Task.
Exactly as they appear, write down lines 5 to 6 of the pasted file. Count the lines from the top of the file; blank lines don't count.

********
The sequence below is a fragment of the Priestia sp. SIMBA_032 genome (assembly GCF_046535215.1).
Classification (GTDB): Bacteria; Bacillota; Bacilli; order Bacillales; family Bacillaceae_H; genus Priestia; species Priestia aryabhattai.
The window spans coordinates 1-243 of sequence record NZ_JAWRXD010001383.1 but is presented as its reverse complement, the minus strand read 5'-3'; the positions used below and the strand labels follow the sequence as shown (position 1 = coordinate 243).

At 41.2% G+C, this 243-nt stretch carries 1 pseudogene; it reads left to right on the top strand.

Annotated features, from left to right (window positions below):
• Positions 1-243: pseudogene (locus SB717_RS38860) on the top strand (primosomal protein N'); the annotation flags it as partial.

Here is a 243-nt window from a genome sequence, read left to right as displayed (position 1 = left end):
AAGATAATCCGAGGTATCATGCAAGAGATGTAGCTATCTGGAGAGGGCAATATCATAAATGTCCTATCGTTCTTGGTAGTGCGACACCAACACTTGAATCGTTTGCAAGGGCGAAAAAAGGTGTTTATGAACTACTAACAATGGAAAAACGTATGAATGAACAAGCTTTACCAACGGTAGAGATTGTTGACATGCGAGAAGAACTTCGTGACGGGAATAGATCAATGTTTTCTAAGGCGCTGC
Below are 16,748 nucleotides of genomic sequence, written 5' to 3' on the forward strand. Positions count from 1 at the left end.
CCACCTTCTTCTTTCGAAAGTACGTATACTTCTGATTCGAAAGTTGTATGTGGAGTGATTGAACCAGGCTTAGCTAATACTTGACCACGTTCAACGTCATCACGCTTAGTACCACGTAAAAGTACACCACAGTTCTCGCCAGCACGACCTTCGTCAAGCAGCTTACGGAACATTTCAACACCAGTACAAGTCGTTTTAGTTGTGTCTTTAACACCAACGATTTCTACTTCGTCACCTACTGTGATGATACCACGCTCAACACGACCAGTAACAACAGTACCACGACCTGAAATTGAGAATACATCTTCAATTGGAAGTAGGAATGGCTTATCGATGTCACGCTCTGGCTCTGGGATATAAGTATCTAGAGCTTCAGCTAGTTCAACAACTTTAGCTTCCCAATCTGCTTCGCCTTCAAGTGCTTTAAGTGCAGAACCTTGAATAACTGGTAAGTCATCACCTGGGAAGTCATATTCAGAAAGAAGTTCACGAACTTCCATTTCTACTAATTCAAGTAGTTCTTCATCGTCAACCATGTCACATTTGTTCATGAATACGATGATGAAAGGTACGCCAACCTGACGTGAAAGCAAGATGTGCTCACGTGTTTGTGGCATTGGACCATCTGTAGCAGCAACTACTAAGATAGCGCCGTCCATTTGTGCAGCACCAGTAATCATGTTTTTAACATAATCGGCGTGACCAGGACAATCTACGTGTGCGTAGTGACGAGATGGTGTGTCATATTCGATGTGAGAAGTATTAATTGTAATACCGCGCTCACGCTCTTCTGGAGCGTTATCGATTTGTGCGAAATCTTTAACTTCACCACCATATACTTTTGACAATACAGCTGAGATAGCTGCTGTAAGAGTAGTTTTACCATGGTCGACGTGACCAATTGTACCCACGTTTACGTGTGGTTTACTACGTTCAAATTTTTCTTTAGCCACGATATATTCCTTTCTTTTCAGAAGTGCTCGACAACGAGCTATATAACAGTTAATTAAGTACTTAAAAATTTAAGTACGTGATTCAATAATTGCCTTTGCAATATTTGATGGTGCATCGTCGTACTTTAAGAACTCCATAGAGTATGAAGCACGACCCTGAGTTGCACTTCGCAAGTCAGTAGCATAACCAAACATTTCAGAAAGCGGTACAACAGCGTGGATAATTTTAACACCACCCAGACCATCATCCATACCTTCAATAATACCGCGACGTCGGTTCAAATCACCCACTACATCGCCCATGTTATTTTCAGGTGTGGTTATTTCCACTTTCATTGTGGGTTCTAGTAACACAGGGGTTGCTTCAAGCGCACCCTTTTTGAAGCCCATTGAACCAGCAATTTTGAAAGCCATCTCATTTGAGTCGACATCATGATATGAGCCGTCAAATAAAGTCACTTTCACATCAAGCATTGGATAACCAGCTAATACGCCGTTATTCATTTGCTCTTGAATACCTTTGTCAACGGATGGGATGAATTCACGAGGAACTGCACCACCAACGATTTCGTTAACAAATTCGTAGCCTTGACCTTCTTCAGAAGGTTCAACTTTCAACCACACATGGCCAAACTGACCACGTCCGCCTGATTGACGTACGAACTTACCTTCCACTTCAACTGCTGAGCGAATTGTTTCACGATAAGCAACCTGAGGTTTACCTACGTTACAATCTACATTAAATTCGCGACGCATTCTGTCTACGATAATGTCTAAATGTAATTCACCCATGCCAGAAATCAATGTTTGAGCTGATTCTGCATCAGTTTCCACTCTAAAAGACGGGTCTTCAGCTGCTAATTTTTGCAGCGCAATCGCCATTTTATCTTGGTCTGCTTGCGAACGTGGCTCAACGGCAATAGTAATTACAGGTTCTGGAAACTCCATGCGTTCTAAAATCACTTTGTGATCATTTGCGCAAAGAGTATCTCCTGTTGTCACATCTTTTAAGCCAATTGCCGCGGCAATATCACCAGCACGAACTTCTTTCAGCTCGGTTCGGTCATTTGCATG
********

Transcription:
Annotated features, from left to right (window positions below):
• Positions 1-243: pseudogene (locus SB717_RS38860) on the top strand (primosomal protein N'); the annotation flags it as partial.